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Leo’s the lion king of 2-way sound systems

Leo’s the lion king of 2-way sound systems

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by Jude Knight

Vincentian Leo Lewis is not one to boast and brag, but his name is pounding loud in the sound system industry internationally.

Lewis, formerly of Georgetown, St. Vincent, has made a major breakthrough in audio industry with his top class invention, the Vitae Loudspeaker. {{more}}

The Vitae, which is specifically manufactured in mirror-image pairs at his company, Ethera Sound Corporation in Ontario, Canada, his adopted home since 1968, has tongues wagging in the audio industry. Many international critics have written favourable reviews about this impressive innovation.

This patented high-end loudspeaker, which has taken many years to perfect, is a large stand-mounted two-way monitor with an 8″ mineral-filled, polycone woofer and a soft-dome tweeter. The Vitae’s fine detail and unusual, time-consuming design bear testimony to Lewis’ reputation as a perfectionist.

Lewis was fortunate to spend many years under the wings of respected Canadian scientist Dr. Floyd Toole, at the National Research Council in Canada.

Dr. Toole – arguably the world’s leading authority on loudspeakers and a regular contributor to The Audio Critic, a leading magazine that reviews audio equipment, has undoubtedly influenced Lewis’ drive for perfection in no small measure.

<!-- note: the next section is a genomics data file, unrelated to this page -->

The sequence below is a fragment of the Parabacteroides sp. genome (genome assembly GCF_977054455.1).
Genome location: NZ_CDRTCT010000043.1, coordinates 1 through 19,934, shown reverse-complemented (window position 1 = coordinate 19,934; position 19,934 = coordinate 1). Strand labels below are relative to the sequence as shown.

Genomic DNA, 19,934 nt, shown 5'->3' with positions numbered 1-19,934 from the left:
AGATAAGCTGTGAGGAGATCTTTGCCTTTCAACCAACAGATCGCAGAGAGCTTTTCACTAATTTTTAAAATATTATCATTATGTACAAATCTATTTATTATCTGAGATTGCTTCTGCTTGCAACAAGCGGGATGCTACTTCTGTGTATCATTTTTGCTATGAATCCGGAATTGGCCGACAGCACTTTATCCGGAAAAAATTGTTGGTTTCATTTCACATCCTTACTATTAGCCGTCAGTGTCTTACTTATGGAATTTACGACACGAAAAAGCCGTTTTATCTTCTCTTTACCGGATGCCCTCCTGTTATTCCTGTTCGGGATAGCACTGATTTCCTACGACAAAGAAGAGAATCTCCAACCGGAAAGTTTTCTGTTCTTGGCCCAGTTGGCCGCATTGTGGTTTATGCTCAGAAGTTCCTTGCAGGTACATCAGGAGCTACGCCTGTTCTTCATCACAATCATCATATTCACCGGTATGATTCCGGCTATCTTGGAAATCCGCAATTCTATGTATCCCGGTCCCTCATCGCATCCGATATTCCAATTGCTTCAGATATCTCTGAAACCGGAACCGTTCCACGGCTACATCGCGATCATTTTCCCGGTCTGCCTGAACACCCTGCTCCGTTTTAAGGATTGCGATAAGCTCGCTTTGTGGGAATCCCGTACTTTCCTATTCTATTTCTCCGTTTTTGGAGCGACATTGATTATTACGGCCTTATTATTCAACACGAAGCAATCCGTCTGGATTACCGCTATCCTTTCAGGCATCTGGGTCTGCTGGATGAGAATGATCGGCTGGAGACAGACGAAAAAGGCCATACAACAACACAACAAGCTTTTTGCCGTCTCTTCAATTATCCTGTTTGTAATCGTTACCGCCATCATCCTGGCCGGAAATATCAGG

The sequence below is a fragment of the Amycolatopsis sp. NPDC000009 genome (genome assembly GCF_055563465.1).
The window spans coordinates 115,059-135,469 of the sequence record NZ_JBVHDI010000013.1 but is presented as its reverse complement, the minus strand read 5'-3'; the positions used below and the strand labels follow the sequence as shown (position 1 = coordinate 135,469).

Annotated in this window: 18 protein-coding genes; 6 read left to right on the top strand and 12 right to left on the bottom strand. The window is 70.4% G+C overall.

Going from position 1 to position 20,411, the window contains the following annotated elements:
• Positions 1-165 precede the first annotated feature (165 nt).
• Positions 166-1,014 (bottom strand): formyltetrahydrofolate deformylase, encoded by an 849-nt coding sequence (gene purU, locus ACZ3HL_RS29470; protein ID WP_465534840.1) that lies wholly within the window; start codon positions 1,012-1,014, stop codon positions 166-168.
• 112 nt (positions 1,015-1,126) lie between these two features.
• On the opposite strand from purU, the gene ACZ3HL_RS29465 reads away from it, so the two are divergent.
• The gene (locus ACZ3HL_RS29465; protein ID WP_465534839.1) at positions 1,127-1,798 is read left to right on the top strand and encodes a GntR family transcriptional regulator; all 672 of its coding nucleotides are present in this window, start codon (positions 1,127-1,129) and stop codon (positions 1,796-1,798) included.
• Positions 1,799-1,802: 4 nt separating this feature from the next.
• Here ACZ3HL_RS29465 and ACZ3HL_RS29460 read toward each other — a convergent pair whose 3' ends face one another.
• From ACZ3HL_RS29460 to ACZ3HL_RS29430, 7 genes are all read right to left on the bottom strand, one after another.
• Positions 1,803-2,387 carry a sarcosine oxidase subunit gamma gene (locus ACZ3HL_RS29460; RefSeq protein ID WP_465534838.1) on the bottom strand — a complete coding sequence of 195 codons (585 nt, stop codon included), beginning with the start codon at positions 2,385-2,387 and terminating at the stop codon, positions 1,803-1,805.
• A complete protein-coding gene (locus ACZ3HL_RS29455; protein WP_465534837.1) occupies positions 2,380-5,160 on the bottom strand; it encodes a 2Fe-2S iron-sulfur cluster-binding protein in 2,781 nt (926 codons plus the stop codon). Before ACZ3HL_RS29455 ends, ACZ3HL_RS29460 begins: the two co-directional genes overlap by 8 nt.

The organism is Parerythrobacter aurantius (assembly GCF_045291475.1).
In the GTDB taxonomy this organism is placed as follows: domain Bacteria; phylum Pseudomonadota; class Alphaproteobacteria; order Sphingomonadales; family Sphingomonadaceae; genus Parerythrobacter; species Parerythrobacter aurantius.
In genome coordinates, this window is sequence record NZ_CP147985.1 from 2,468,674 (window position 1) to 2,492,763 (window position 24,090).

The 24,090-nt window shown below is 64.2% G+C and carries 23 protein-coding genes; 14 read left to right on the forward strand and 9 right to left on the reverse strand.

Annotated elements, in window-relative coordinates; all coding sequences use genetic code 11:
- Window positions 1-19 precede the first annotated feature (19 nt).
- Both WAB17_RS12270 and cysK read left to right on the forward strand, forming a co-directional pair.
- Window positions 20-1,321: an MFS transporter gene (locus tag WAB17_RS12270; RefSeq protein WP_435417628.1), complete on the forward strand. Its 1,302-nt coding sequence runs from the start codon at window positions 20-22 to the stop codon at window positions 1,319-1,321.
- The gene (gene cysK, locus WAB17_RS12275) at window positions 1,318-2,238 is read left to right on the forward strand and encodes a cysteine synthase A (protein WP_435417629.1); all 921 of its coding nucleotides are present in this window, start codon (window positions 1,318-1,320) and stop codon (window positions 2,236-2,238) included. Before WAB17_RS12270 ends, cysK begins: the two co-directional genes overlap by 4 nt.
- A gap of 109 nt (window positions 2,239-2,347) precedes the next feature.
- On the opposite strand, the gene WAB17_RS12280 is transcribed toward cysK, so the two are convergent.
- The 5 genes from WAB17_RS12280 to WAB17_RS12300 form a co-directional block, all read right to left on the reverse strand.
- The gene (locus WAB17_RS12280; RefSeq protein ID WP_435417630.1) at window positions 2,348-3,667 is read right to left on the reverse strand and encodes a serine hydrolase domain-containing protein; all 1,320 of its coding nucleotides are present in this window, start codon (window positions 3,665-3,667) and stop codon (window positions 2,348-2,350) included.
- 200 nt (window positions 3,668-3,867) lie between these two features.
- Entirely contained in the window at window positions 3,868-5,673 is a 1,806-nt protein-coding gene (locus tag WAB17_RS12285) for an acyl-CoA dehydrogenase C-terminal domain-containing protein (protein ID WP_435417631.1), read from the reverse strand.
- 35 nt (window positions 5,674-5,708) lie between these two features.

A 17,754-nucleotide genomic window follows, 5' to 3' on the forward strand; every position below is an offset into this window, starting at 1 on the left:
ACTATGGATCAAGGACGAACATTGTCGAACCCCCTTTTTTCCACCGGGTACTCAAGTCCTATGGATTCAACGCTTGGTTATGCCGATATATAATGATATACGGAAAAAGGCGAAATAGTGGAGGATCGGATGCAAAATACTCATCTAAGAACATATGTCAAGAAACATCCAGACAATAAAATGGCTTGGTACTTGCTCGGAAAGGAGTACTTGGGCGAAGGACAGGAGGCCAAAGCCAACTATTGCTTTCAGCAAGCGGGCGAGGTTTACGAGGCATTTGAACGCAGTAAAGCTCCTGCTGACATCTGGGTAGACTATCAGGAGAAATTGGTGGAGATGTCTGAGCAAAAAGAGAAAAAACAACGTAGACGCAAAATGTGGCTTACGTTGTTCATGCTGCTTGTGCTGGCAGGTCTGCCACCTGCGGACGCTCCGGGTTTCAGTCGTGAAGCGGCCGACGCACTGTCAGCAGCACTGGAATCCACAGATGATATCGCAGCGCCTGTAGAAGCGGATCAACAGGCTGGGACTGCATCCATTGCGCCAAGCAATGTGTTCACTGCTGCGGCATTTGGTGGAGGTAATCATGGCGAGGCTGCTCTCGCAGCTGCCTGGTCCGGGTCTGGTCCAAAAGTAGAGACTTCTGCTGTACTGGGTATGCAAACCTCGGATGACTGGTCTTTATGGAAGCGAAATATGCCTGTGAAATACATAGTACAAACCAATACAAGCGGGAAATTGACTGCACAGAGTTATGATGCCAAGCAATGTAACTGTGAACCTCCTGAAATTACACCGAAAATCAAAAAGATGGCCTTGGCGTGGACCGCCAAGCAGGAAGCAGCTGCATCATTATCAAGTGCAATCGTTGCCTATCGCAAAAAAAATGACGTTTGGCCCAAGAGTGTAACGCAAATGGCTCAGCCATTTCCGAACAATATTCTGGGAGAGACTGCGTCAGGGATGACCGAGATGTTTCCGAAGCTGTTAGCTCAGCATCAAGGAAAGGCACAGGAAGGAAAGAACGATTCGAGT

In a comprehensive independent review of The Vitae, Doug Schneider of SoundStage magazine revealed that Lewis is a great believer in anechoic measurements and had spent a lot of time at the National Research Council of Canada during the time Dr. Floyd Toole was active there. Therefore, “it’s no surprise that Lewis has optimized his speaker for on and off-axis frequency response, good bass response and low distortion – the gospel according to Dr. Toole.”

In fact, Schneider describes the Vitae as an innovative, well-designed loudspeaker that, in many ways, is the pinnacle of two-way stand-mounted designs. He said: “I’ve heard other two-way stand-mounted speakers offer the Vitae’s type of bass performance, but either at the expense of bass quality or some other aspect of performance. I’ve heard lower-priced two-ways that offer high-quality sound but not near the Vitae’s extension or room-filling ability.”

Schneider wraps up his review by saying that Lewis’ seemingly lifelong project, The Ethera Vitae, isn’t inexpensive, but it delivers the goods in a unique package.

Lewis, father of two – Wendy and Robin – is also putting the finishing touches on another product, The Seraph, a lower-priced loudspeaker, but offering the same quality performance as the Vitae. At present he is vacationing in his homeland, taking in the sounds of sweet carnival music, some of which will undoubtedly be emanating from his Vitae sound systems when he gets back to Canada.

Anyone wishing to learn more about Ethera should visit

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